When considering to buy a business, it is essential to conduct due diligence to thoroughly investigate all aspects of it before making a binding decision to buy. The due diligence process involves the buyer making sure that they are not making a risky or poor decision, paying too much or incorrectly structuring the acquisition. If any potential risks are identified, you need to be aware of the ways you can manage the risks and have a contingency plan in place for if problems do arise.

Due diligence will mean that the buyer should check and assess that its operations, financial information, contracts and legal documentation are all ethical and sound. Some of the important considerations a buyer should investigate include:

        • contracts – for the sale of the business, existing agreements between the business, staff and suppliers, and partner agreements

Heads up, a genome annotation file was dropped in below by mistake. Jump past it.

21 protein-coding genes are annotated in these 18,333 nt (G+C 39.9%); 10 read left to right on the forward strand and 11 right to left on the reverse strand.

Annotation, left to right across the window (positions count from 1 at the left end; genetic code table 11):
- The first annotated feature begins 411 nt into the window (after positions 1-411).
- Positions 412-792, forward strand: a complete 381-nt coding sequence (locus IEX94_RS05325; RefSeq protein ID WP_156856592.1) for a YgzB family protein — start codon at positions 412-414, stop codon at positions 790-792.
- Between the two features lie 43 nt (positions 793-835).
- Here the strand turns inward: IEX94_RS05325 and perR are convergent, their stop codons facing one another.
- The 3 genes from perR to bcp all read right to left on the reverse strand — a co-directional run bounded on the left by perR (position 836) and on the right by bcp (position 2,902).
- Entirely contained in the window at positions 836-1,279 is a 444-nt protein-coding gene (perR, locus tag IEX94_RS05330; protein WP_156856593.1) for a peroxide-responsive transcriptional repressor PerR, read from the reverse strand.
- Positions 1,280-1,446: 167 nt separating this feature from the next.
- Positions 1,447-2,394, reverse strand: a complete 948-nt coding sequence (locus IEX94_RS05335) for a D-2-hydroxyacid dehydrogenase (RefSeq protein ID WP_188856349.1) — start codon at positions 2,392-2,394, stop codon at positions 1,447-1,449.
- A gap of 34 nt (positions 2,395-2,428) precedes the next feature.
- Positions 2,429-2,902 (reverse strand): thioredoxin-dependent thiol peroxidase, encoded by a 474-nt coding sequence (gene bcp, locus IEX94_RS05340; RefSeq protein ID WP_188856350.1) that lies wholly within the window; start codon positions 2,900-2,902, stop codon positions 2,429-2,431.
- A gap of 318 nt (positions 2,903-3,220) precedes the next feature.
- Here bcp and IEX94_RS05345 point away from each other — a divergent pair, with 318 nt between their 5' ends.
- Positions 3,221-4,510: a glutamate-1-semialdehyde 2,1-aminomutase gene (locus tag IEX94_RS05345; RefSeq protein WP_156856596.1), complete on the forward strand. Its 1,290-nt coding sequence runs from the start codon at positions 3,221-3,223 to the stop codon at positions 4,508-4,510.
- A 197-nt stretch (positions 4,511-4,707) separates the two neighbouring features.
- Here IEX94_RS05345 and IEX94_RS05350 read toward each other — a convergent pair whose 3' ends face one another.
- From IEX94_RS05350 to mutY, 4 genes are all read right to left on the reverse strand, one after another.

• records – income, profit and loss statements, and tax returns. Check for the business’ ability to make a profit.
        • expenses – bank loans, utility accounts, lease agreements
        • business operations – intellectual property, stock, tools and condition of equipment.
        • assets – who owns important assets and equipment (i.e. trademarks, software, licenses)

Gather your information to get a clear picture of the business and consult professional financial consultants such as accountants, lawyers, financial advisors to get advice and review all the information to get a better understanding of areas that are not within your expertise and identify issues you may not have considered.  The process can take weeks to several months, depending on the scale and complexity of the purchase and how long it takes to obtain and review the information about the business.
 
It’s important that before you sign a binding sale of business agreement, make sure you do everything possible to understand how the business runs, why it is being sold and its commercial viability in the future.

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